Using the controls can be a bit of a pain. The touch screen can be finicky and you can only use one app at a time. As of this writing, you can’t access your fridge information (such as the grocery manager) from your smartphone. It’s a step in the right direction, but hasn't quite reached perfection yet. At the very least, connecting to the internet was a breeze. The LCD display only works with wireless, though, as there’s no external port for a wired hookup.
An overzealous freezer only somewhat makes up for mediocre performance everywhere else.
The performance in this particular Samsung was all right, albeit not nearly as good we'd expect for such an expensive fridge. Inside the fridge cavity, temperatures only fluctuated a little bit, keeping things within an acceptable range that shouldn't cause any undue damage to food. Moving from top to bottom, you may notice things getting a little warmer, but this is normal; in fact, produce is typically meant to be kept two or three degrees warmer than other refrigerated items.
If the fridge is a laid back student putting in the minimum amount of effort needed to maintain average marks, the freezer is like an over-achieving bookworm—boring, staid, but acing all of his exams. Keeping the control panel set to 0, we found that this freezer plummeted to temperatures well below that. It seems like overkill to us, but at least you’ll never have to worry about your food thawing out. Also, you shouldn't notice too much freezer burn; the accuracy in this freezer was fairly solid.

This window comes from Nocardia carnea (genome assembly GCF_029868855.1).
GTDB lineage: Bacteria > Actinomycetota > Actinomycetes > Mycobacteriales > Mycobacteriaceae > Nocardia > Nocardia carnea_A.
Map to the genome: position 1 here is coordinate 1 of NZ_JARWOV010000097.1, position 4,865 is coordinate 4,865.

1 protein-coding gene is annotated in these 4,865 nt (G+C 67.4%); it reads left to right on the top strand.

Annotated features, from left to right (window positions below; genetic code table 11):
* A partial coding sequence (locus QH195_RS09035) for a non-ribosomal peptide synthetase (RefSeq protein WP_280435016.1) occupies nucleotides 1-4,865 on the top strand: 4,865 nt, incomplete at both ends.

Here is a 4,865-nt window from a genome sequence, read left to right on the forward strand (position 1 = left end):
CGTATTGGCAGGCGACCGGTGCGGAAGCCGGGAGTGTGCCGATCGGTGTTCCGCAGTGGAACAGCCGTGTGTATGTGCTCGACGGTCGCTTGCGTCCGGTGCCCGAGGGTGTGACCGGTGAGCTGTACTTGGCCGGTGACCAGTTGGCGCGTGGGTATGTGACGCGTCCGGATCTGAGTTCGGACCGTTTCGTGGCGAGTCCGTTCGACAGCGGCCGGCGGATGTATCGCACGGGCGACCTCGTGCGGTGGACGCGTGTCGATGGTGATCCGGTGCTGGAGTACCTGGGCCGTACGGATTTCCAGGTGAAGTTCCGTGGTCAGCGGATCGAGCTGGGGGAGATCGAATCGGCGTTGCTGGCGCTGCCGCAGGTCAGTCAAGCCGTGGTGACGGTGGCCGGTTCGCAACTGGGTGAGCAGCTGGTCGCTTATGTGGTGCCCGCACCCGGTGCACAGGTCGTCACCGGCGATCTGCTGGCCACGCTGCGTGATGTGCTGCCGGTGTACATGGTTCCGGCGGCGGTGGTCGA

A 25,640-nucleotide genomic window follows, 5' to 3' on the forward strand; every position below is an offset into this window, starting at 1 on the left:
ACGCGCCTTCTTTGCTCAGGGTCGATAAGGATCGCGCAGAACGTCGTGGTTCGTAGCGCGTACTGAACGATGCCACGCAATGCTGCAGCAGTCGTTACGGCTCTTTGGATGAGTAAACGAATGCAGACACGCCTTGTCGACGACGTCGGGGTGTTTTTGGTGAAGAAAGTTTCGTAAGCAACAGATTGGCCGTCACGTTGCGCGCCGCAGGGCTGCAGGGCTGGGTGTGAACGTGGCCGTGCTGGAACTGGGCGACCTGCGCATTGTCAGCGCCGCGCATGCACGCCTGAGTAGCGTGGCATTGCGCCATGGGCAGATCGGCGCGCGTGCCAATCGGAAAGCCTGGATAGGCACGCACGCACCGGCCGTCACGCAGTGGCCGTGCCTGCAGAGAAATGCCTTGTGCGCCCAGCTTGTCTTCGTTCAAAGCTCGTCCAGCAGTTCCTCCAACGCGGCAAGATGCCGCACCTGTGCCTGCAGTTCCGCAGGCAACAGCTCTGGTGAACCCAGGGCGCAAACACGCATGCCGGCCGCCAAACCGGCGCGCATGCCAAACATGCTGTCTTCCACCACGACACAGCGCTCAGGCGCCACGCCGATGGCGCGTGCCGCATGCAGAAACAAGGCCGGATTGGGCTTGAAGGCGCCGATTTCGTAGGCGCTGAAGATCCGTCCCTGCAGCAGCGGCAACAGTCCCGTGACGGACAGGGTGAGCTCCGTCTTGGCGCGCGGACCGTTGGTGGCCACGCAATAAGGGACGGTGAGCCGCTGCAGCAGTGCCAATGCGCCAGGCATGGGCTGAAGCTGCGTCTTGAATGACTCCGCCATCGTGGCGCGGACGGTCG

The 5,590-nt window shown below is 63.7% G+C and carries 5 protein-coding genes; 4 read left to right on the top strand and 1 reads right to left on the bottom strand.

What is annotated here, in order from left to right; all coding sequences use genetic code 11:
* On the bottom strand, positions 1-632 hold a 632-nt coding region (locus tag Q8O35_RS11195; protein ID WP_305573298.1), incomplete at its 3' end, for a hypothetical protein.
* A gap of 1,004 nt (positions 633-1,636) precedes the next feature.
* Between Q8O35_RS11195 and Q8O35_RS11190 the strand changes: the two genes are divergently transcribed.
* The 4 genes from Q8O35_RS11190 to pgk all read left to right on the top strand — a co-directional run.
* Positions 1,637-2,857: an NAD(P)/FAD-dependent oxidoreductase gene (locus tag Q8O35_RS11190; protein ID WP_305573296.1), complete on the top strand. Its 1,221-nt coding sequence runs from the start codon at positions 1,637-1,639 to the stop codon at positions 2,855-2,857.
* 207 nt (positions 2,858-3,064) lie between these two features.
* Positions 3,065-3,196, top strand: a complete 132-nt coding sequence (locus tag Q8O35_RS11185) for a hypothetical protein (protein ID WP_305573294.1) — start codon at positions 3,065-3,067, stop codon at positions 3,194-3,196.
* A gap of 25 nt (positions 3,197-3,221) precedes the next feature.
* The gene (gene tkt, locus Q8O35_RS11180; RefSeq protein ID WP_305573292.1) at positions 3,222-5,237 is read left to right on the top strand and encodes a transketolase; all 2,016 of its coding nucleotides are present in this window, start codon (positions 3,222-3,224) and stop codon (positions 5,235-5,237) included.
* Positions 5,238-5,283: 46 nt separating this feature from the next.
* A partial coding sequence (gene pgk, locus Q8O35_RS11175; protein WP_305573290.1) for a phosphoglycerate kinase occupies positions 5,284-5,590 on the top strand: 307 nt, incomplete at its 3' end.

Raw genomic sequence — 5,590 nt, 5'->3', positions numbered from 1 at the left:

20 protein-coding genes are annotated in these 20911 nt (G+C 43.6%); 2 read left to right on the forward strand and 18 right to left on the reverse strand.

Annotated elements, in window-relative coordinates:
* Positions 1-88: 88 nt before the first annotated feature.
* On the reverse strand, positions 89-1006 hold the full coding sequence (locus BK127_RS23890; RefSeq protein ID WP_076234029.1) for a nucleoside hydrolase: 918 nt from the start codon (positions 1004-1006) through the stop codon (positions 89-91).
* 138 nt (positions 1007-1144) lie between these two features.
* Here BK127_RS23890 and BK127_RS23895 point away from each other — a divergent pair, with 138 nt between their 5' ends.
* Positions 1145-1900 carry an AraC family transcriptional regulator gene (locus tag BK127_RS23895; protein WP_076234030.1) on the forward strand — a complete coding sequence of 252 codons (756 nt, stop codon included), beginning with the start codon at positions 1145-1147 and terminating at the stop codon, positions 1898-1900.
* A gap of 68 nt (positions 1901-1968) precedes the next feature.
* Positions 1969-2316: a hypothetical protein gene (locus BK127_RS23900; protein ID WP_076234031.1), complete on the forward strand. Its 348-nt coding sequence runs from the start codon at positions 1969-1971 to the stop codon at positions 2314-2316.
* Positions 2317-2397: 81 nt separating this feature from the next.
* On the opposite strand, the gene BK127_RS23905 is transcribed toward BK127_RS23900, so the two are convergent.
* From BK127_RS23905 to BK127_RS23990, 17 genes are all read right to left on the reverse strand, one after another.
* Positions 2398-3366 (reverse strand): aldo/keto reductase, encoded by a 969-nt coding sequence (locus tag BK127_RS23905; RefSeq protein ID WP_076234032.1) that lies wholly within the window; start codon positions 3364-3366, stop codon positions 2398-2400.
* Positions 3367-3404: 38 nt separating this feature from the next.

When it comes to moisture retention, there are usually two kinds of results: mind-blowing performance that earns tons of praise, or lukewarm performance that just gets by. Unfortunately, the Samsung happened to fall in the latter category. Fresh fruit and vegetables will be fine for a couple of days, but don't expect them to last much longer than that just because you've bought an expensive fridge.
The RF4289HARS doesn't quite live up to its price tag.
After we examined the Samsung Smart Fridge at IFA, we were really excited about the potential that this new wireless technology might have in changing the way we shop, store, and cook food. Samsung is putting forth a vision of the future where the contents of your fridge are expertly managed, a world replete with RFID tags letting you know the precise moment your milk has turned.